Another storey up in the tower of song

Alan
Alan Elliott
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Hey, that's no way to say goodbye. In reality, I'd have given anything for a curt "Box office, can I help you?"
It had to be the right number. What else would be continuously busy for hours, me dialling and redialling, but just like a bad dream, no one picks up on the other end?
I was tickled the other week, just after Leonard Cohen was inducted into the Rock 'n' Roll Hall of Fame, to learn the grand master of song had announced a world tour. But I was absolutely amazed to hear, a morning or so later on the radio, that he would be including our neck of the woods in his travels.
Whoa, so long Celine, forget Tim McGraw and Faith Hill and whoever else has slipped through the concert-promoting hands of our people in the provincial capital. We have a legend coming our way, no shenanigans, no ongoing negotiations. Hopefully nobody will screw it up this time, etc.
Not only that, but the gospel according to St. Leonard will be at the Rebecca Cohn, a venue I have never attended. Cushy seats, a predictable atmosphere. To tell the truth, I'm getting a little old for this going to concerts in fields -- even really expensive fields -- and listening to guys with dyed hair and facelifts coaxing out power chords.
There's another thing: missed opportunities. Once before, decades ago, I had the chance to see Leonard Cohen. It was in my university days, and he was playing at a neighbouring campus. The trouble was, it was the night of my anthropology course, an entire week's worth of lectures packed into one long evening. I really didn't think I could duck out on a triple session for a concert.
Talk about dedication, eh? Now ask me what I can tell you about Cro-Magnon culture. Then see if I can recite a Leonard Cohen song lyric. Guess what won in the end.
So the other day, when tickets were to go on sale, I asked my wife what she thought. She said let's go for it. We expected a tough slog nabbing seats for the planned two-night run, a Monday and Tuesday. I used the phone, and Shunda was on the computer trying for online sales.
This turned out harder than the time a couple of years back for Rolling Stones tickets. No dice online or by phone. I had the local Halifax number punched in on one phone and the 1-800 on another. I'd hang one up, pick up the other, hit redial. Back and forth, nothing but busy signals. The ticket website was also on time-out.
Eventually, with a note of optimism, I suggested to Shunda that they might add more shows. After all, I reasoned, he wasn't playing again after Halifax until the following Tuesday in Glace Bay. We took a breather, with me giving it a try every now and again while tidying up the kitchen, but still no reply.
That got me thinking about these phone and Internet lines. Obviously someone's getting through. You would think, with the non-stop redials, the time sitting online, that eventually by the law of averages it would be our turn. Why are the hinterlands second class? Surely there's a way to queue up the thousands of callers under such desperate circumstances.
Later, Shunda called to say she'd just heard on the radio they'd added a third show. I tried again, still with no luck. But I turned on the radio and learned they'd added a fourth. I dialled again, same result.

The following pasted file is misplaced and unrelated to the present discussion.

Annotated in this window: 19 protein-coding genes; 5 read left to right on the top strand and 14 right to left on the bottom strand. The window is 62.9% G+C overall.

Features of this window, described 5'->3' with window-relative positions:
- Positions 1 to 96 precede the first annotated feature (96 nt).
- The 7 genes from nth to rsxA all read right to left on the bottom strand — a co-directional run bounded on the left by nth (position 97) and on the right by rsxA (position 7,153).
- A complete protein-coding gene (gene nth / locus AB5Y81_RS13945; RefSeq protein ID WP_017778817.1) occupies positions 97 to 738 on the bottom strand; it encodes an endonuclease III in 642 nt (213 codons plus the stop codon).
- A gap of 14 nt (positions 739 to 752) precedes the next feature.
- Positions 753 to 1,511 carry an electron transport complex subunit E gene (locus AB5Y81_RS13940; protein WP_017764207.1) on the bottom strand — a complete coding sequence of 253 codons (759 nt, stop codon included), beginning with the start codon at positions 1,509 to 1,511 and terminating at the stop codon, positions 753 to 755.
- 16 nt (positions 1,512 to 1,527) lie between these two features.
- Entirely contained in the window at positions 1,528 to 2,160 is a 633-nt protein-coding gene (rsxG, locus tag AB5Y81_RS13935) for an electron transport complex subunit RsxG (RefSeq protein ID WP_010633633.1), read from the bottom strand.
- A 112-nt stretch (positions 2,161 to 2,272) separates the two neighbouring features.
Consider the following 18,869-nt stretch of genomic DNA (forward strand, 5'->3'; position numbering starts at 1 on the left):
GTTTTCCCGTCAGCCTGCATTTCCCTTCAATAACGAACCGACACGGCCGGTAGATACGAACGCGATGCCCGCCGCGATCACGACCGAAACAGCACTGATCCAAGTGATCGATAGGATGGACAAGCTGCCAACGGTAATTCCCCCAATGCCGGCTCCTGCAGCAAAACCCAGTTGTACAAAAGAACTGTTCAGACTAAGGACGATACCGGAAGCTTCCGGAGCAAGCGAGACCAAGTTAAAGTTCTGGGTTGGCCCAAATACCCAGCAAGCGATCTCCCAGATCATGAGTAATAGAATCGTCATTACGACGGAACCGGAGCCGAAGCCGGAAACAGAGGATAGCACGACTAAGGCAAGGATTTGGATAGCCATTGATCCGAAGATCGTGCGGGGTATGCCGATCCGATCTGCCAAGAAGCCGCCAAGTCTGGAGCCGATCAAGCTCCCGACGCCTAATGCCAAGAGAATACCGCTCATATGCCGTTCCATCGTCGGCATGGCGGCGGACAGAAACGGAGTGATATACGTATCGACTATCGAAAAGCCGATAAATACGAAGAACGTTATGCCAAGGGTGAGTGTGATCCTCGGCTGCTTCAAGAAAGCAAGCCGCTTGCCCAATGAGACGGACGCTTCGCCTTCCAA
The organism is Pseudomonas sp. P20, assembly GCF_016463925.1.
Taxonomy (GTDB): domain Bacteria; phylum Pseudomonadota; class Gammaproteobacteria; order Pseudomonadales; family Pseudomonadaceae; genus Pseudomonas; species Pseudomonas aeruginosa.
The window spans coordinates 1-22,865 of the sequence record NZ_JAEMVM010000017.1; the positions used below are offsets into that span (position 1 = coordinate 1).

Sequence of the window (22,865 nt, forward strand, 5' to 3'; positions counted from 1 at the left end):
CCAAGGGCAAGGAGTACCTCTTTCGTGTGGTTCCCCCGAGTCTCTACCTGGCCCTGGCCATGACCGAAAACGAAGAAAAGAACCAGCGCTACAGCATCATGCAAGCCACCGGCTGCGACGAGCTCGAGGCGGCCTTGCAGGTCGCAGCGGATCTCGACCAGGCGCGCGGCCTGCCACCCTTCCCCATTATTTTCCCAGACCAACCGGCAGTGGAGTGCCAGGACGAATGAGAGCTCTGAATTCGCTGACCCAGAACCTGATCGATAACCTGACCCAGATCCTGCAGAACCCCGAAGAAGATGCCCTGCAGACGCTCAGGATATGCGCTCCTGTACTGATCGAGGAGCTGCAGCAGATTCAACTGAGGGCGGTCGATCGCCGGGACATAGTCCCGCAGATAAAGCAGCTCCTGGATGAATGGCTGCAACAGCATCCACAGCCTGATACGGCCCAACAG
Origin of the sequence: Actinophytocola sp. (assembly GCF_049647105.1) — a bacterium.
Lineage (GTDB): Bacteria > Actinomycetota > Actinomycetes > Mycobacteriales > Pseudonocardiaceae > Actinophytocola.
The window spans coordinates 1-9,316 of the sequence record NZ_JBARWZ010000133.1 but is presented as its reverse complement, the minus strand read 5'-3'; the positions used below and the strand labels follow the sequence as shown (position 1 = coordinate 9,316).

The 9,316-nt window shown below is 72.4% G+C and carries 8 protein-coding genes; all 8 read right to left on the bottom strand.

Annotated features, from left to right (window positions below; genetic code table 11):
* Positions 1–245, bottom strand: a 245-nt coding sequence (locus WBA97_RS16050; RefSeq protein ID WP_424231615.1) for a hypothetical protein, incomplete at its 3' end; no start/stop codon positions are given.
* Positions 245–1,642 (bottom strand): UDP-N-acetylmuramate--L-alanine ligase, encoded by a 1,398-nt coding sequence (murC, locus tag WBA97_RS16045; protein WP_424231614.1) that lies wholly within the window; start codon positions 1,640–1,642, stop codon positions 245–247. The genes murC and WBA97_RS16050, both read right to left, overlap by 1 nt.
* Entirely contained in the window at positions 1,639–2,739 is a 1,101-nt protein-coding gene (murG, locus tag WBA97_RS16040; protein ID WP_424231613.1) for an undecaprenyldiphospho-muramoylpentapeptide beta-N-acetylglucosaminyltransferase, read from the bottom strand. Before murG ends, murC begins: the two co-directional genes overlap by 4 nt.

Finally, toward suppertime, Shunda gave it another try online and, amazingly, got through. We learned to our delight that a fifth show had just been added, Saturday night. Hallelujah. We gathered our wherewithal and successfully got tickets: centre, about halfway back in the main section. I couldn't believe the turn of events, from a technological dead end to this: instead of dullsville Monday, tucked in a corner by the janitor's closet, great seats on a sinful Saturday night.
I don't know if some god of the meek and powerless was on our side, but surely there's a wry yet wistful song in all this.

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  • Dolores
    January 18, 2010 - 13:34

    You were very lucky, the only thing more frustrating than calling and getting the busy signal was calling and getting the automated message, meaning the calls weren't being picked up at all, which was my experience while trying to get through to one of the smaller venues. I didn't end up being able to get tickets at all and however tempting it might be to drop 5 or 600 dollars or more to bid for them at one of the bid sites there's no way my pocketbook can take the hit. So I will miss my last and only chance to see someone who has truely influenced me. :(
    From the wells of dissapointment
    -Dol

  • Larry
    January 18, 2010 - 11:59

    Alan:
    My experience getting Leonard tickets was very similar. My son was at home using the home phone and a cell phone. I was at work using the company phone and a cell phone. For three and a half hours we went at it. Finally, I went to the website and kept clicking until I got through, got the best tickets, and breathed a very big sigh of relief. Susan would have killed us if we'd failed. Our tickets are for Friday night.
    This past Saturday I sat at the computer for ever before finally getting Bob Dylan tickets -- upper bowl. Sunday I checked some scalper sites and the tickets I paid $49 for were selling for $200.
    You know why you couldn't get through -- scalpers by the boatload are sitting and waiting for the sale to start. There should be a law.
    Anyway, seeing 'St. Leonard' this time around will be the last chance for most of us. And maybe the last chance to see Dylan as well. I'm not saying I'm getting old, but I'm not saying Leonard or Bob are getting younger either.
    Take care and lets see a column on why I should go to Stanfest this year.
    LP